herbal teaEffective detoxification is essential for hormone balance. The liver can be overburdened with toxins from the environment, e.g. pollution, chemicals in cleaning products and toiletries, and those in foods and drinks like caffeine, alcohol, pesticides and preservatives. If detoxification is not effective, this can lead to recycling of hormones such as oestrogen, throwing it out of balance. Eating cruciferous vegetables like broccoli, sprouts, cauliflower, kale, rocket and watercress is a great way to support your liver’s detox system and regulate your hormones. Caffeine is a stimulant and requires detoxification by the liver. If liver function is not optimal, it may take longer to process the caffeine leaving us feeling jittery, irritable, anxious and with disturbed sleep. I encourage my clients to swap some caffeinated drinks for relaxing herb teas such as tulsi, camomile and lime flower to aid feelings of tension and to help promote a good night’s sleep. Think about making some swaps around the home so that you’re not as exposed to chemicals. Try using a water filter, more eco-friendly cleaning and beauty products, and using stainless steel not Teflon cookware.

We are learning so much about the importance of good gut health and again this is important for optimal hormone balance. The gut also plays a role in the detoxification process, helping to eliminate waste. Gut bacteria play an important part in producing and absorbing essential nutrients and plays a role in how oestrogen is metabolised. Our gut loves fibrous foods so include plenty of fibre from unprocessed vegetables, salads, fruits, nuts, seeds, pulses and whole grains. These fibrous foods will help feed the good bacteria and help to support going to the toilet regularly. Including probiotic foods into the diet will also promote optimum gut health by encouraging the good species of bacteria. Examples are fermented foods like sauerkraut (fermented cabbage), kimchi, miso, tempeh, kefir and kombucha (fermented tea). Gut bacteria love diversity so getting outdoors in nature is another way of supporting it.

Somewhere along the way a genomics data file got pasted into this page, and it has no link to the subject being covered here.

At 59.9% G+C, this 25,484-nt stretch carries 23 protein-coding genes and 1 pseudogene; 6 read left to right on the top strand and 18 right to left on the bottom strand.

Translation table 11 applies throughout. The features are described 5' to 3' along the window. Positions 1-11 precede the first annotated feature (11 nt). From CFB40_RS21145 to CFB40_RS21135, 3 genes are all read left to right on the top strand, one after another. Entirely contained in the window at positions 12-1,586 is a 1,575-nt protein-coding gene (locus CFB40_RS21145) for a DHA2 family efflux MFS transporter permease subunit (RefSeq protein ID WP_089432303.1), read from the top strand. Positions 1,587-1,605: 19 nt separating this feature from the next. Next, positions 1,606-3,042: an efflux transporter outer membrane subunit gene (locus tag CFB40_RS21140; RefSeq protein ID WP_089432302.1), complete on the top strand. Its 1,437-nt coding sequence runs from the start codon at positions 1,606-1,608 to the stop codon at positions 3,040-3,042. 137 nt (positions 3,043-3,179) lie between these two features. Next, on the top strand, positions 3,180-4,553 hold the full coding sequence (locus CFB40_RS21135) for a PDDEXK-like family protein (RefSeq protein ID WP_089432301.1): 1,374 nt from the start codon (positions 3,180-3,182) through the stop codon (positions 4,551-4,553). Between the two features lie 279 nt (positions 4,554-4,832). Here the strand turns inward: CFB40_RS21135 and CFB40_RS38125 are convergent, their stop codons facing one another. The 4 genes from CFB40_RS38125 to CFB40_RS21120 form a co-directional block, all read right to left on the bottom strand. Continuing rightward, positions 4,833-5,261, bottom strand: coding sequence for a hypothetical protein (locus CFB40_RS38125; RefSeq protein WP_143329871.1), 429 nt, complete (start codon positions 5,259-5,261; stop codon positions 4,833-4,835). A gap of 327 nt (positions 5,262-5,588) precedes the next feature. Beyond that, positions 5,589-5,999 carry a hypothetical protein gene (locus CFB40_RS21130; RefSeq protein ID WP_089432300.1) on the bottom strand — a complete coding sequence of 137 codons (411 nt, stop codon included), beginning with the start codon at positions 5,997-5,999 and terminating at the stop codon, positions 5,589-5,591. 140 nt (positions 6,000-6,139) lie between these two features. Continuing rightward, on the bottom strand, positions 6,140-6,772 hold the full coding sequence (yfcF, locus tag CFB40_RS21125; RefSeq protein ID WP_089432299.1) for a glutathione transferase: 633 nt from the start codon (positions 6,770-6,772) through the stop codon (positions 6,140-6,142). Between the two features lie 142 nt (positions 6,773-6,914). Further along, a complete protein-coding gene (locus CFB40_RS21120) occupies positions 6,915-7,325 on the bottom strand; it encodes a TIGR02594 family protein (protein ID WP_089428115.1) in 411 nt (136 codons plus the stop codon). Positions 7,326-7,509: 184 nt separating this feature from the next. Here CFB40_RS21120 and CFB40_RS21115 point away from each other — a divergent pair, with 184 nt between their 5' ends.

For ideal hormone health we need to make sure we are getting all the essential nutrients needed by the body from whole foods. Healthy fats such as those found in oily fish, seeds, nuts, quality meat, free range eggs, avocados, olives and olive oil are important for hormone production and nerve function so include a variety in your meals each day. Protein is essential for amino acids which have numerous roles including cell production and repair, bone strength, and keeps us feeling full, which is helpful for blood glucose control. Good whole food sources of protein include beans, lentils, chickpeas, nuts, eggs, fish, quality meat, seafood, hemp and quinoa. As a guide, try to include healthy fats, quality protein and vegetables (or fruit) in every meal.

face yoga exercise massage classLastly, in terms of lifestyle, lack of exercise, over exercising, and stress will have a negative impact on your hormones, including the thyroid hormones. It can be difficult to make time for physical activity, but it doesn’t have to be a workout at the gym. Find something that you enjoy doing such as dancing, riding your bike or gardening. Lack of sleep and feelings of stress will undo the benefits of any good diet, so it is important to support the root of the issue. Meditation and yoga have been shown in studies to improve feelings of stress and anxiety and are easily accessible via YouTube and Apps. Allow time for relaxation in your day and build in a good bedtime routine. Keep lights dimmed low in the evening, avoid blue light from screens, write a to-do list and allow yourself time to unwind before you go to sleep. There are lots of ways in which diet and lifestyle may affect hormone balance but just choose one or two realistic changes that are achievable for you and start there.